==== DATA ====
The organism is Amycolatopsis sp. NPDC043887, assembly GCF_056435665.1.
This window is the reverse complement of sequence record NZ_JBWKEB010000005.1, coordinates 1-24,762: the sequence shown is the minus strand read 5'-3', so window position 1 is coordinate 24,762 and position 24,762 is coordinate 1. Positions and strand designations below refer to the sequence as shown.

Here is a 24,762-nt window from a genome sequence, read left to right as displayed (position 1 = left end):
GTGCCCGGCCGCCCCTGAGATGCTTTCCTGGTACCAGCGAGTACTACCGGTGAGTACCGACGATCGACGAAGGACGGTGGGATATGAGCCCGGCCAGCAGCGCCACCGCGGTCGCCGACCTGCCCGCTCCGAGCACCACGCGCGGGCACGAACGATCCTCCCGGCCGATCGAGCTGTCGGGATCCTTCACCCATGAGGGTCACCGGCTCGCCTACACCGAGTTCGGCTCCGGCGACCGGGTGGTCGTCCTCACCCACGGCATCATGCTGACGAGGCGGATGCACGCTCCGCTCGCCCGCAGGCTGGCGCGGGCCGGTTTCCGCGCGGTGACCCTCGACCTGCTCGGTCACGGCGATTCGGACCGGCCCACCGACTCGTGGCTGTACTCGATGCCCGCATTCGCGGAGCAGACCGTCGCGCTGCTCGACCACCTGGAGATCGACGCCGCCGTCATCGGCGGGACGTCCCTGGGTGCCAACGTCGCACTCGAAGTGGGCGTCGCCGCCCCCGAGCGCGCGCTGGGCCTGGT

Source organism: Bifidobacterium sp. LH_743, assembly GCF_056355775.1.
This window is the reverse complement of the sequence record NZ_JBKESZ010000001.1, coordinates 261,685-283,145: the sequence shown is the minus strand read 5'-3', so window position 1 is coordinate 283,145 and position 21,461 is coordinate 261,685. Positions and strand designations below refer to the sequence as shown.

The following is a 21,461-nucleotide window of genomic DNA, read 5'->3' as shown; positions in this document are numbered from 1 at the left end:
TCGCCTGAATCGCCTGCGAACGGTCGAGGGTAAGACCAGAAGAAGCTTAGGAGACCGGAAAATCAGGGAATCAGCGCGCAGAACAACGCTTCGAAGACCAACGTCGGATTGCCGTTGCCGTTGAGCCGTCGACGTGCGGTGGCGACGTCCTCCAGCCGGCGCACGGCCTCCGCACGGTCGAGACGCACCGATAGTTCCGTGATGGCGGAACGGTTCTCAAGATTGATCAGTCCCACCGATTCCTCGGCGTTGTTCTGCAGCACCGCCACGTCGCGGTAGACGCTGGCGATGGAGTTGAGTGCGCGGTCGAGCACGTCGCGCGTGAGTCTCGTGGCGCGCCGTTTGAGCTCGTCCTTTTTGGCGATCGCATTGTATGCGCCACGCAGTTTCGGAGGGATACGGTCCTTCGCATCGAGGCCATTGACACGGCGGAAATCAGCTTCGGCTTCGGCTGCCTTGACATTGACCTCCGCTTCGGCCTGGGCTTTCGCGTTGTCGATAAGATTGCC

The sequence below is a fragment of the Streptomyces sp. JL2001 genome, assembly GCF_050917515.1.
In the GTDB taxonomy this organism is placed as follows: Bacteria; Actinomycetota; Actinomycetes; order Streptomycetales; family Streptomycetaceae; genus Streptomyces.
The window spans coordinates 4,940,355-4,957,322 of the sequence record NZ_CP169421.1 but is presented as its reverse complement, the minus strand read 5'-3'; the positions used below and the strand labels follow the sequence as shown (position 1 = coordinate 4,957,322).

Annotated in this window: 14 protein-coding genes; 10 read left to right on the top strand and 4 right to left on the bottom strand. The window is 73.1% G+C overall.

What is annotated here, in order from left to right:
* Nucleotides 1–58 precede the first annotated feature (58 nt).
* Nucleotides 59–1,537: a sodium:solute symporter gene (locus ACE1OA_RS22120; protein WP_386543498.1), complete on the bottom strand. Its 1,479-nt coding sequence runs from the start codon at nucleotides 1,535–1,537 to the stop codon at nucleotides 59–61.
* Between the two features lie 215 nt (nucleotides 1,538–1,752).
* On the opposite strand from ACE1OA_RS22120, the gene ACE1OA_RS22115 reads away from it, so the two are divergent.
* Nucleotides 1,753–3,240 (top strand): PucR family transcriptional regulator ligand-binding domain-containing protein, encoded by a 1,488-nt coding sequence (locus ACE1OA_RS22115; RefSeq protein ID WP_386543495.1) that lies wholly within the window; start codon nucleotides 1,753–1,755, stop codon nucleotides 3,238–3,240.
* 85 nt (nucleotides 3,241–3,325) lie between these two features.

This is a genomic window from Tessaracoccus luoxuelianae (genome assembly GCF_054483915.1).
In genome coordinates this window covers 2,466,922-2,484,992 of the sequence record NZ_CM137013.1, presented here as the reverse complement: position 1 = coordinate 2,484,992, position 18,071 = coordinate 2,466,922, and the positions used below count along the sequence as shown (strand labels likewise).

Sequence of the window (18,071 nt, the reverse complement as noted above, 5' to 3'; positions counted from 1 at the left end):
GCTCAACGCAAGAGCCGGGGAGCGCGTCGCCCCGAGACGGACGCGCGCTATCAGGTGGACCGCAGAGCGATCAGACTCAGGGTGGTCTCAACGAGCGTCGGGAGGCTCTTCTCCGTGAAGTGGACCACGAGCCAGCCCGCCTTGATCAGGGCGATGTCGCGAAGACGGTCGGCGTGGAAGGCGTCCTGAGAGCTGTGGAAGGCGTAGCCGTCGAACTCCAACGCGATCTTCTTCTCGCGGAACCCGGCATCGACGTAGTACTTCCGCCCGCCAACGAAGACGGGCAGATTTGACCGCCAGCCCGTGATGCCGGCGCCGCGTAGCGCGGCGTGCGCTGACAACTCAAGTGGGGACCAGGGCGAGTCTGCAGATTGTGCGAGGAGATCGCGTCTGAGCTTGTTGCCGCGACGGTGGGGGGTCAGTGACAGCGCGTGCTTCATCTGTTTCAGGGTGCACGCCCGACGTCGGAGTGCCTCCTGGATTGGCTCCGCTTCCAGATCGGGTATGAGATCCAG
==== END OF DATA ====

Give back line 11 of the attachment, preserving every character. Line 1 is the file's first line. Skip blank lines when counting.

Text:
The window spans coordinates 4,940,355-4,957,322 of the sequence record NZ_CP169421.1 but is presented as its reverse complement, the minus strand read 5'-3'; the positions used below and the strand labels follow the sequence as shown (position 1 = coordinate 4,957,322).